- “The discovery was eventually revealed earlier this week.” Not true. This “discovery” refers to declarations made by the Peruvian government’s indigenous affairs department on November 12, 2010, but the government has actually known about the Nanti for many years. Indeed, in 1990 it created a reserve for the Nanti, among others, and even named it after them by calling it the “State Territorial Reserve for the Kugapakori, Nahua, Nanti and other ethnic groups in Voluntary Isolation and Initial Contact.” This reserve was created on February 14, 1990 and is now just over 450,000 hectares. (The Mail must have been aware of this reserve because it mentions it at the bottom of its story, but it appears not to realize the significance of the name and mistakenly calls it a ‘nature’ reserve).
- “Speak an unrecognisable language.” Not true. The New Testament was translated into the Nanti language by 2001 and anthropologist Christine Beier speaks it. Nanti belongs to what linguists call the Arawak language family.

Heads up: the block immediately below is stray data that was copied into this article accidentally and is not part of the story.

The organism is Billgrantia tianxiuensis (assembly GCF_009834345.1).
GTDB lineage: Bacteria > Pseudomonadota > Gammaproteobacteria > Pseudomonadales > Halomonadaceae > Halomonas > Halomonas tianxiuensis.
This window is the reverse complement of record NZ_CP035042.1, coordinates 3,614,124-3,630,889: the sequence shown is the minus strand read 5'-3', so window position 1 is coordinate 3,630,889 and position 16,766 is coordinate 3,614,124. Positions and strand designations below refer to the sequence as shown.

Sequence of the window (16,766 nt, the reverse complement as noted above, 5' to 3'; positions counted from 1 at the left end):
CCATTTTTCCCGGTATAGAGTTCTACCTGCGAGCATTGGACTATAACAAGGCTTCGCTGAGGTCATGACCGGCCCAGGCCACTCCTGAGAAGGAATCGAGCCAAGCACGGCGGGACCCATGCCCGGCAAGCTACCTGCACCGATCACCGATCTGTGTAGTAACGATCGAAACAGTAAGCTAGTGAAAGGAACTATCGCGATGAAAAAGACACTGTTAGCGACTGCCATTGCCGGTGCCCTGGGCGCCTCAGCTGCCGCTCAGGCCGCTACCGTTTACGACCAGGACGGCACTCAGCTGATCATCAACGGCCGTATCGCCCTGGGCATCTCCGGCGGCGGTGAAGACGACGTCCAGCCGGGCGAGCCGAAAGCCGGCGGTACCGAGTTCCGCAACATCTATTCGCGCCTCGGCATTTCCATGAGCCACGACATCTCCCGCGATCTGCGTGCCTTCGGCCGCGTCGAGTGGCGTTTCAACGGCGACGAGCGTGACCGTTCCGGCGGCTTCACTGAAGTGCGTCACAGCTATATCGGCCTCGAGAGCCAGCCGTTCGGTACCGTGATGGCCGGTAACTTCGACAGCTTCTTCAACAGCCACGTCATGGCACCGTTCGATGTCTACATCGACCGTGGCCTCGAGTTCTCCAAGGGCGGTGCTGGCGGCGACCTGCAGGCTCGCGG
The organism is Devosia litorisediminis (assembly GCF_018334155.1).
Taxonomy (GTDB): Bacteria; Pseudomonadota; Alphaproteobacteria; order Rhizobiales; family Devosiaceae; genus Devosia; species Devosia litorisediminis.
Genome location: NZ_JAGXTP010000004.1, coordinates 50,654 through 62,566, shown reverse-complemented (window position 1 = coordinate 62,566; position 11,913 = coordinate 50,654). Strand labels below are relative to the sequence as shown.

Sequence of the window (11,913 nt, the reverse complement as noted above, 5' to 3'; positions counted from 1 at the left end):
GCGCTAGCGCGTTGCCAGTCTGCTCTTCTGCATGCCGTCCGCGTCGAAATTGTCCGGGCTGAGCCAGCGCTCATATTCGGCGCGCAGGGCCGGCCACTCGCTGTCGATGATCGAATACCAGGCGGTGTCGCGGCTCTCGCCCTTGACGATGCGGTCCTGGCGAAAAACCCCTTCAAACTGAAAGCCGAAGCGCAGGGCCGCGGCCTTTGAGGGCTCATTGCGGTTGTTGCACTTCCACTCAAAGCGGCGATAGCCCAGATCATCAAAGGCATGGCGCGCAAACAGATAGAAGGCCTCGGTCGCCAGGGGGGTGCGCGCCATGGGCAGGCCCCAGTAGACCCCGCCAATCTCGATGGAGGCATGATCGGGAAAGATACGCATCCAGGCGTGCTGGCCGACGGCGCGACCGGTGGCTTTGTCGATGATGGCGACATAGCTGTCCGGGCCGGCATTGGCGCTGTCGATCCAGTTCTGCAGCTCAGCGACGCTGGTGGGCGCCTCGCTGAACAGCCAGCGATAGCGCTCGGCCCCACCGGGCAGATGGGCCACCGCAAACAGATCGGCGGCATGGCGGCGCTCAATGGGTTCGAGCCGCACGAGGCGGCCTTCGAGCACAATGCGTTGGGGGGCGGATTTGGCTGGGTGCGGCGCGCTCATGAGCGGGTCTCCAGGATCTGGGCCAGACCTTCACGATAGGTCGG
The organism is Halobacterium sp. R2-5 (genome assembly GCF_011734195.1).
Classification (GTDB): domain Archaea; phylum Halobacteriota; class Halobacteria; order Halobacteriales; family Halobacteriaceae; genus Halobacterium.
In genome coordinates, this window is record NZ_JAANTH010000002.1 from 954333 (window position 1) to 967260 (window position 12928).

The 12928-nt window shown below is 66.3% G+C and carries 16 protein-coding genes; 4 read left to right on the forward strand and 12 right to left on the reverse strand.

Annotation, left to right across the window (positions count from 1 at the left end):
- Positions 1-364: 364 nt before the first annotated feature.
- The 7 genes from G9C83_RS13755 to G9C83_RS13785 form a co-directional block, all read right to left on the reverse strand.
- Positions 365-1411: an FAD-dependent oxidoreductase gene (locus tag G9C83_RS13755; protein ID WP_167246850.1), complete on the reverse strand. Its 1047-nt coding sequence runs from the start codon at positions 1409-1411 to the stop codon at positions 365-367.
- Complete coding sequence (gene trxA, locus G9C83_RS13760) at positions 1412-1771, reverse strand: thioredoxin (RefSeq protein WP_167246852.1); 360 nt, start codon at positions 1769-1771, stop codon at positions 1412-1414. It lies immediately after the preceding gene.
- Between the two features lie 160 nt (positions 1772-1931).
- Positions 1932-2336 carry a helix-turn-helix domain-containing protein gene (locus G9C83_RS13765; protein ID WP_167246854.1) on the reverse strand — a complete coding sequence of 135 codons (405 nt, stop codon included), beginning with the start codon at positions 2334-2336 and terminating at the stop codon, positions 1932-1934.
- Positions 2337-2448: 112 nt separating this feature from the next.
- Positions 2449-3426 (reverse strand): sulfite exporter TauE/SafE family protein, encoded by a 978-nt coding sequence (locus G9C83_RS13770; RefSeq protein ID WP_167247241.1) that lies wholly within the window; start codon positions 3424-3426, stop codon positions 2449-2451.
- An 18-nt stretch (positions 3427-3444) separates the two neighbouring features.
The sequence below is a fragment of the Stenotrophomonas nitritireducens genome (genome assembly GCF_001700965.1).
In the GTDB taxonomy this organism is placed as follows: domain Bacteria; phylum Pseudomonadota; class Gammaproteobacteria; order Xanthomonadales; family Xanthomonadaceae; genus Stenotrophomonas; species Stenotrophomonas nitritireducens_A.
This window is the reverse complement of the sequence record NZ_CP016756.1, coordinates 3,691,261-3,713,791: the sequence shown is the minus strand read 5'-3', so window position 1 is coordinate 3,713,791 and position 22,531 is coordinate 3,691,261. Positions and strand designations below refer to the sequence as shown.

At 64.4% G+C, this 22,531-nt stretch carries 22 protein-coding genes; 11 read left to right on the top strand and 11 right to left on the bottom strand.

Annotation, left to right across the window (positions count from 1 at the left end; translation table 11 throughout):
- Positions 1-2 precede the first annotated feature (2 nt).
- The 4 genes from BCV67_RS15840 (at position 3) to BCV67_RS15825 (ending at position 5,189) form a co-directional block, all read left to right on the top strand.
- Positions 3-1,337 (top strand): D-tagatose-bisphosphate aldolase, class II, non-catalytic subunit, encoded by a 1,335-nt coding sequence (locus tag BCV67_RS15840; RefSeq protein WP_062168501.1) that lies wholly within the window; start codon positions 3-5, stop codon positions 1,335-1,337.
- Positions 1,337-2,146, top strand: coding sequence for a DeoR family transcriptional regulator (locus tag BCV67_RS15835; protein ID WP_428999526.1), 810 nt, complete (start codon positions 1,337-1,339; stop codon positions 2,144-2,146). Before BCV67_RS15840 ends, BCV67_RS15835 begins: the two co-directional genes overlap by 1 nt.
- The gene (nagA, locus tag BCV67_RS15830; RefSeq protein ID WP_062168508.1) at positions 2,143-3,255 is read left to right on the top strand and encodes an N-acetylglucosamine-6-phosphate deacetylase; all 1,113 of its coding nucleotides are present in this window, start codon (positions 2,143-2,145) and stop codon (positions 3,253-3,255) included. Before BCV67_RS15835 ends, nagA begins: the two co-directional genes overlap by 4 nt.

- “Lost.” Not true. As the Mail itself says, the ‘discovered natives’ were tracked back to their own village and, in fact, several of the photos published by the Mail show the Nanti’s houses in the background. In other words, the Nanti were at home. They knew exactly where they were. Just because they live in a remote region or very few people in countries like the UK or elsewhere know about them doesn’t make them ‘lost’!
How much do these sorts of errors really matter? The answer is a great deal. These errors and others and indeed the whole tone of the Mail’s article make the Nanti sound simple and stuck in the past. As Survival International, an organization I worked for until July 2010, has pointed out, this kind of portrayal, particularly if pejorative terms like “primitive”, “Stone Age” and “savage” are used, can be extremely harmful to indigenous people for many reasons, including making it easier for governments, companies and others to seize their land.